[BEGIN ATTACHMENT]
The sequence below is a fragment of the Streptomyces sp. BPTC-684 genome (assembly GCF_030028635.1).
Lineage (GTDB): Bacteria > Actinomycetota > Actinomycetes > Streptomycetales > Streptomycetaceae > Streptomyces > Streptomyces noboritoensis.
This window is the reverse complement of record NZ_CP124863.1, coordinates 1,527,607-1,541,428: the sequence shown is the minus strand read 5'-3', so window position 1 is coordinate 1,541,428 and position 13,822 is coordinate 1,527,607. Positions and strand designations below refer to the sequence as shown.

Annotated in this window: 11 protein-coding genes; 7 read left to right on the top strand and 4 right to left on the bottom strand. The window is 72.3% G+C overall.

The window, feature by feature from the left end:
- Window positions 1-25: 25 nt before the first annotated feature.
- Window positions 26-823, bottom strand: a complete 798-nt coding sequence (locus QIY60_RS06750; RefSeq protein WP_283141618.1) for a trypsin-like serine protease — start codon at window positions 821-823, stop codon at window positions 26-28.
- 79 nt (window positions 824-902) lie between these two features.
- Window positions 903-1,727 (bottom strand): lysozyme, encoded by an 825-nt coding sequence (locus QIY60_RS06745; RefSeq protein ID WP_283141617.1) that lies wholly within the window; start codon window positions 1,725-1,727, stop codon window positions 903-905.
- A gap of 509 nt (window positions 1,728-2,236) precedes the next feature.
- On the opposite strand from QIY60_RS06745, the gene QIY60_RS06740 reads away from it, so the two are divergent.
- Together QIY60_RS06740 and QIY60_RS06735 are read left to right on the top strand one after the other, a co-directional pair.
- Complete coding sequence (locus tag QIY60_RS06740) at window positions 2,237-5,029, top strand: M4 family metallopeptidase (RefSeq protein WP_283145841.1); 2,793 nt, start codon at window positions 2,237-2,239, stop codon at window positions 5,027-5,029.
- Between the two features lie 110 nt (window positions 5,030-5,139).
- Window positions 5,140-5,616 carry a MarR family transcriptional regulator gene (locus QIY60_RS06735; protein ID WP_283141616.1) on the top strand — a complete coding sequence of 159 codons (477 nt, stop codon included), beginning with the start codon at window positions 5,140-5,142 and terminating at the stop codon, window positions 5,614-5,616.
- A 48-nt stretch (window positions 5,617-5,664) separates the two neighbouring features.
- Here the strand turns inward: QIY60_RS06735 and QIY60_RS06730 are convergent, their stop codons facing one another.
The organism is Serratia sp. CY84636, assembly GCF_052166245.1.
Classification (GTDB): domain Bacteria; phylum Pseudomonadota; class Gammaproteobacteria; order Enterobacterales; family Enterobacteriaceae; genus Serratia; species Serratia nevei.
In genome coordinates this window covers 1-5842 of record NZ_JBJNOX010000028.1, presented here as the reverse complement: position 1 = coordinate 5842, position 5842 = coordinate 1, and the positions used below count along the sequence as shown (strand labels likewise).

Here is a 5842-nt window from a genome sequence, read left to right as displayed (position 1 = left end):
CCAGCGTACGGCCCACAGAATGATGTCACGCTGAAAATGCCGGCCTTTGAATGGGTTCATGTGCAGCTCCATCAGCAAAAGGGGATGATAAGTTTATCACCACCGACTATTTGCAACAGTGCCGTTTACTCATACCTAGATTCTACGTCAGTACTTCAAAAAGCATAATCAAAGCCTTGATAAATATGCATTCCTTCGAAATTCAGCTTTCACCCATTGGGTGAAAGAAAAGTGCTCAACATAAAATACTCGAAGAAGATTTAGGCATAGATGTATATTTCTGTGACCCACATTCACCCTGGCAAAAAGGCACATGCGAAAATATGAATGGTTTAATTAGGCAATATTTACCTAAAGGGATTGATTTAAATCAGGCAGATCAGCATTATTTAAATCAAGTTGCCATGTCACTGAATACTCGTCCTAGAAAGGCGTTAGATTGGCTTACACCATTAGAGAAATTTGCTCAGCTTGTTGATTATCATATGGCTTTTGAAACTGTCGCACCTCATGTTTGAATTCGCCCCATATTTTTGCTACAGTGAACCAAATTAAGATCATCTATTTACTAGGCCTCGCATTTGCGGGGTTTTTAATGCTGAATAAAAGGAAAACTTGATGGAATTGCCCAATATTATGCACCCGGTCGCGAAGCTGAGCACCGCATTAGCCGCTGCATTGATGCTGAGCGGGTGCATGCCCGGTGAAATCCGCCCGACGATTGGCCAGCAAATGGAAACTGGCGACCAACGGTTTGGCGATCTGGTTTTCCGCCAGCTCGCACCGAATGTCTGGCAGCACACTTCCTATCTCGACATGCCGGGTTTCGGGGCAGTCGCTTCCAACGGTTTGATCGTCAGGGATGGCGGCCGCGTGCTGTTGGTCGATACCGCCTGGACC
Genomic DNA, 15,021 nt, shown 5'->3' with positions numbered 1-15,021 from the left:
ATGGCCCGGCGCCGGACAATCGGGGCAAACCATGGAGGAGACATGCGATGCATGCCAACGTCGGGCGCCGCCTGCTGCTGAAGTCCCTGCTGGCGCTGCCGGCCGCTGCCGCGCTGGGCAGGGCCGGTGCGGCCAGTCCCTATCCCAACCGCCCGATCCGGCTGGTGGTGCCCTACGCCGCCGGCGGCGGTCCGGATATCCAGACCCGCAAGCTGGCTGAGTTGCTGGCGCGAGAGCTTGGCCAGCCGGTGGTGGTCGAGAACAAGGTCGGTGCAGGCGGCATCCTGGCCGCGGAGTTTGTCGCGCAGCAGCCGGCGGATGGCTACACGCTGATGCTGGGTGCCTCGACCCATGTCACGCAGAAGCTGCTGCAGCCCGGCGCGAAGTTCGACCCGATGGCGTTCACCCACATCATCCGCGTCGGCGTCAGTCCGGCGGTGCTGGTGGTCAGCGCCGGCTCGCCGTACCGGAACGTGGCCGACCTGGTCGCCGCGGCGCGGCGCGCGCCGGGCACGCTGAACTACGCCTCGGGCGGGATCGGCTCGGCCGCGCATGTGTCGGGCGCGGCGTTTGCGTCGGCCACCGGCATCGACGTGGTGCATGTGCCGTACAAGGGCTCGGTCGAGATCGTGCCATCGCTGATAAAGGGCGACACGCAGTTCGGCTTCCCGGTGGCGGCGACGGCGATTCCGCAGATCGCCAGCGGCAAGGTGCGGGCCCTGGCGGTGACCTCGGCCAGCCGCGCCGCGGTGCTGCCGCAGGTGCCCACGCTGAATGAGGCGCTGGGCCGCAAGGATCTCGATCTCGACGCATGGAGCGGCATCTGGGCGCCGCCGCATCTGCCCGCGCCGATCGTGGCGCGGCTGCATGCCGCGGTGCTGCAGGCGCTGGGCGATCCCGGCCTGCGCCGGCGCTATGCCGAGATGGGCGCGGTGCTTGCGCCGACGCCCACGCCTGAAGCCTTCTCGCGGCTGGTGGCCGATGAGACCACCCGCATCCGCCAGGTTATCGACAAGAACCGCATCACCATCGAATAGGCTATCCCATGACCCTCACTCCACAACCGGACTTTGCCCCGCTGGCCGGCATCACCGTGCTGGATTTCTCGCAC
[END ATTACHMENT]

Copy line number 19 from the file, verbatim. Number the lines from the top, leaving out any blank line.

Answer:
Classification (GTDB): domain Bacteria; phylum Pseudomonadota; class Gammaproteobacteria; order Enterobacterales; family Enterobacteriaceae; genus Serratia; species Serratia nevei.